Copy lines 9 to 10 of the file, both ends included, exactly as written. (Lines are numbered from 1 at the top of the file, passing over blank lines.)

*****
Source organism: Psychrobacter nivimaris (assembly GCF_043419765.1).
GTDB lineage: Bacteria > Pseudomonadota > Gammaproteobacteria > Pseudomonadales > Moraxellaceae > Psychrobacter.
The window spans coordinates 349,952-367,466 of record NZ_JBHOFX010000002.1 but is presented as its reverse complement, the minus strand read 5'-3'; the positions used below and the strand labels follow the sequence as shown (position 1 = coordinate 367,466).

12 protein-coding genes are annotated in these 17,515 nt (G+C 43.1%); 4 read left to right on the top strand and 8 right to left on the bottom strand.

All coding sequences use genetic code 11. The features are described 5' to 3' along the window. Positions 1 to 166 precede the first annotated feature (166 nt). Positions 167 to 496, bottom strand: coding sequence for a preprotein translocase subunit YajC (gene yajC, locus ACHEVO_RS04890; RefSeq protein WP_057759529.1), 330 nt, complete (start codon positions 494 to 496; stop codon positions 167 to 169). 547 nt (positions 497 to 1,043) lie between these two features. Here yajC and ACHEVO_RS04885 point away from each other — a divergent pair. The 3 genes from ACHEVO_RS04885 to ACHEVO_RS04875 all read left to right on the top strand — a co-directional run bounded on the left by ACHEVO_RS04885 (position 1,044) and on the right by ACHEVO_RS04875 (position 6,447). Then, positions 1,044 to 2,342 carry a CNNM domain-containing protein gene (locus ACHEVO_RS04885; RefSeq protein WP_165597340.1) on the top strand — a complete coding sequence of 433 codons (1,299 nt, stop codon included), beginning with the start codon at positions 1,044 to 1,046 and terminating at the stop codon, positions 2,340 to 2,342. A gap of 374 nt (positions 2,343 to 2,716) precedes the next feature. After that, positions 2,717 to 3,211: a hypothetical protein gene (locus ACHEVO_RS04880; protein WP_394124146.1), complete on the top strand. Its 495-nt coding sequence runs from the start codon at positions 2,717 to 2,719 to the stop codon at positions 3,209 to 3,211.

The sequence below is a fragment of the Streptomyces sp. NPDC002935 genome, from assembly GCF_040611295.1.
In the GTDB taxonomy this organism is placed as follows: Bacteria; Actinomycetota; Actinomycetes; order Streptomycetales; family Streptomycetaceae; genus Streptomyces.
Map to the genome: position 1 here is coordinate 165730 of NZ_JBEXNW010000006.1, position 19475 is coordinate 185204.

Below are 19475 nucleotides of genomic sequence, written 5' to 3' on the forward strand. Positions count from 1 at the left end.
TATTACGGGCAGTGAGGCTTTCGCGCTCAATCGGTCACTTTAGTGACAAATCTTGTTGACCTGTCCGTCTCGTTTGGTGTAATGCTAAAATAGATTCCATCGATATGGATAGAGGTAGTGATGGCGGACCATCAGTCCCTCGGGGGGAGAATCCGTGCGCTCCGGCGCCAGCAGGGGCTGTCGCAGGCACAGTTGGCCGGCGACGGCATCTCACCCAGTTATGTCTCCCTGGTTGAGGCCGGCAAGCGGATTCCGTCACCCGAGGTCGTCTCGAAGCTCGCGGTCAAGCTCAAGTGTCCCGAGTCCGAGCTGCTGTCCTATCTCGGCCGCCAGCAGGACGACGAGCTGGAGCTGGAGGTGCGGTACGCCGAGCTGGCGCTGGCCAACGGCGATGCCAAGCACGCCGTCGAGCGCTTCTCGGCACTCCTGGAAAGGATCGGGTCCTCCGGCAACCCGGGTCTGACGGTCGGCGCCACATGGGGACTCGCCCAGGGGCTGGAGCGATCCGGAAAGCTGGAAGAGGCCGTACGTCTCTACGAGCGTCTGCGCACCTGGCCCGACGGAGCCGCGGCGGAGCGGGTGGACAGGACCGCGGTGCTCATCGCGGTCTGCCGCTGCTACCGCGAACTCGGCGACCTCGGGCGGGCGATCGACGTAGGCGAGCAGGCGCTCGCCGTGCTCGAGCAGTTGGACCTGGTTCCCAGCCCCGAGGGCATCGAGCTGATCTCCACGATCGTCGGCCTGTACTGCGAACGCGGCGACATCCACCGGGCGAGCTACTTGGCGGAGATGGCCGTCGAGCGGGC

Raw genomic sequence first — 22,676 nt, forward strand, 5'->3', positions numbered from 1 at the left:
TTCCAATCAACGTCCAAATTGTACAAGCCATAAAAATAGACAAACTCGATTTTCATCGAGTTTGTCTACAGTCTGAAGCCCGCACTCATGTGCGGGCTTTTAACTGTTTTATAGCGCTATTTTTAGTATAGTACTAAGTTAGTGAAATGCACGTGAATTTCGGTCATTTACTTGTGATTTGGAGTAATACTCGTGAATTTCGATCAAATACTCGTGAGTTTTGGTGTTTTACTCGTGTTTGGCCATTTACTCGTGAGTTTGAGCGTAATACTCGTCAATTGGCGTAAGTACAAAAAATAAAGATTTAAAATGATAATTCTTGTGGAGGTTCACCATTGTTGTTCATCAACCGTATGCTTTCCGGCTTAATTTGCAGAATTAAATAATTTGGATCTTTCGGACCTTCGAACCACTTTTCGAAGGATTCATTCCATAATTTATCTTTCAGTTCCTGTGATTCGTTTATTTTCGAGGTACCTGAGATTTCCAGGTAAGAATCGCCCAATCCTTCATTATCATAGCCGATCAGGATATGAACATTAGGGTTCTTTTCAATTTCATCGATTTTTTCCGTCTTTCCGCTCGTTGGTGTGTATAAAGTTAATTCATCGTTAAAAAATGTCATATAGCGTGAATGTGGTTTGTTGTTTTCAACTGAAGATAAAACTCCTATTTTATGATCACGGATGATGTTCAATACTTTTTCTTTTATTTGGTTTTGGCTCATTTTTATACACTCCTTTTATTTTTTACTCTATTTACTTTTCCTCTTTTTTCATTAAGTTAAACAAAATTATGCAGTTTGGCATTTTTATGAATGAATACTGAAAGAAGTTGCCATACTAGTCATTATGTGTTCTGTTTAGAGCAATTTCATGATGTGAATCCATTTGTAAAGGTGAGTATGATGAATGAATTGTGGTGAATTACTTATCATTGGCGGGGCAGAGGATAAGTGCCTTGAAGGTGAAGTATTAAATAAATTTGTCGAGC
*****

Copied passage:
Below are 19475 nucleotides of genomic sequence, written 5' to 3' on the forward strand. Positions count from 1 at the left end.
TATTACGGGCAGTGAGGCTTTCGCGCTCAATCGGTCACTTTAGTGACAAATCTTGTTGACCTGTCCGTCTCGTTTGGTGTAATGCTAAAATAGATTCCATCGATATGGATAGAGGTAGTGATGGCGGACCATCAGTCCCTCGGGGGGAGAATCCGTGCGCTCCGGCGCCAGCAGGGGCTGTCGCAGGCACAGTTGGCCGGCGACGGCATCTCACCCAGTTATGTCTCCCTGGTTGAGGCCGGCAAGCGGATTCCGTCACCCGAGGTCGTCTCGAAGCTCGCGGTCAAGCTCAAGTGTCCCGAGTCCGAGCTGCTGTCCTATCTCGGCCGCCAGCAGGACGACGAGCTGGAGCTGGAGGTGCGGTACGCCGAGCTGGCGCTGGCCAACGGCGATGCCAAGCACGCCGTCGAGCGCTTCTCGGCACTCCTGGAAAGGATCGGGTCCTCCGGCAACCCGGGTCTGACGGTCGGCGCCACATGGGGACTCGCCCAGGGGCTGGAGCGATCCGGAAAGCTGGAAGAGGCCGTACGTCTCTACGAGCGTCTGCGCACCTGGCCCGACGGAGCCGCGGCGGAGCGGGTGGACAGGACCGCGGTGCTCATCGCGGTCTGCCGCTGCTACCGCGAACTCGGCGACCTCGGGCGGGCGATCGACGTAGGCGAGCAGGCGCTCGCCGTGCTCGAGCAGTTGGACCTGGTTCCCAGCCCCGAGGGCATCGAGCTGATCTCCACGATCGTCGGCCTGTACTGCGAACGCGGCGACATCCACCGGGCGAGCTACTTGGCGGAGATGGCCGTCGAGCGGGC